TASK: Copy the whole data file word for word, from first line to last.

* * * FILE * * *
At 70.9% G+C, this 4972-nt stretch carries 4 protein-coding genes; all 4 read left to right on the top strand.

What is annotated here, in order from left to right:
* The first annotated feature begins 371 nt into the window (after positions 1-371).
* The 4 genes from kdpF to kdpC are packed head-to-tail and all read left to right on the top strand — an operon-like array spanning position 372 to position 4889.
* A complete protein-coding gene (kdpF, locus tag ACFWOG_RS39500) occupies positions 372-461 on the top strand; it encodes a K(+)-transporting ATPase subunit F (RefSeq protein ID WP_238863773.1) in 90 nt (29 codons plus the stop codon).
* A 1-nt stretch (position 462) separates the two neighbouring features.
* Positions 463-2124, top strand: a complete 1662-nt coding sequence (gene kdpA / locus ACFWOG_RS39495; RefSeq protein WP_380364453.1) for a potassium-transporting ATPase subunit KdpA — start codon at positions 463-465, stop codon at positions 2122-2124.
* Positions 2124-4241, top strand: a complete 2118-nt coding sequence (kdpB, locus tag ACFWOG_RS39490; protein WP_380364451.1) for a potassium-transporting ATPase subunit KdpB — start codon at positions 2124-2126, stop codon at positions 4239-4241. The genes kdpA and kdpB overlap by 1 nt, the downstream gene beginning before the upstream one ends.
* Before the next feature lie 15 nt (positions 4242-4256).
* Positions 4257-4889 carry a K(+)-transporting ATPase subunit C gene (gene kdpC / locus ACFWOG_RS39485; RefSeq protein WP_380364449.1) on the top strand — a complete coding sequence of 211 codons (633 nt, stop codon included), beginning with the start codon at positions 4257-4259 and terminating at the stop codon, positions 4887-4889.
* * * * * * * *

At 70.9% G+C, this 4972-nt stretch carries 4 protein-coding genes; all 4 read left to right on the top strand.

What is annotated here, in order from left to right:
* The first annotated feature begins 371 nt into the window (after positions 1-371).
* The 4 genes from kdpF to kdpC are packed head-to-tail and all read left to right on the top strand — an operon-like array spanning position 372 to position 4889.
* A complete protein-coding gene (kdpF, locus tag ACFWOG_RS39500) occupies positions 372-461 on the top strand; it encodes a K(+)-transporting ATPase subunit F (RefSeq protein ID WP_238863773.1) in 90 nt (29 codons plus the stop codon).
* A 1-nt stretch (position 462) separates the two neighbouring features.
* Positions 463-2124, top strand: a complete 1662-nt coding sequence (gene kdpA / locus ACFWOG_RS39495; RefSeq protein WP_380364453.1) for a potassium-transporting ATPase subunit KdpA — start codon at positions 463-465, stop codon at positions 2122-2124.
* Positions 2124-4241, top strand: a complete 2118-nt coding sequence (kdpB, locus tag ACFWOG_RS39490; protein WP_380364451.1) for a potassium-transporting ATPase subunit KdpB — start codon at positions 2124-2126, stop codon at positions 4239-4241. The genes kdpA and kdpB overlap by 1 nt, the downstream gene beginning before the upstream one ends.
* Before the next feature lie 15 nt (positions 4242-4256).
* Positions 4257-4889 carry a K(+)-transporting ATPase subunit C gene (gene kdpC / locus ACFWOG_RS39485; RefSeq protein WP_380364449.1) on the top strand — a complete coding sequence of 211 codons (633 nt, stop codon included), beginning with the start codon at positions 4257-4259 and terminating at the stop codon, positions 4887-4889.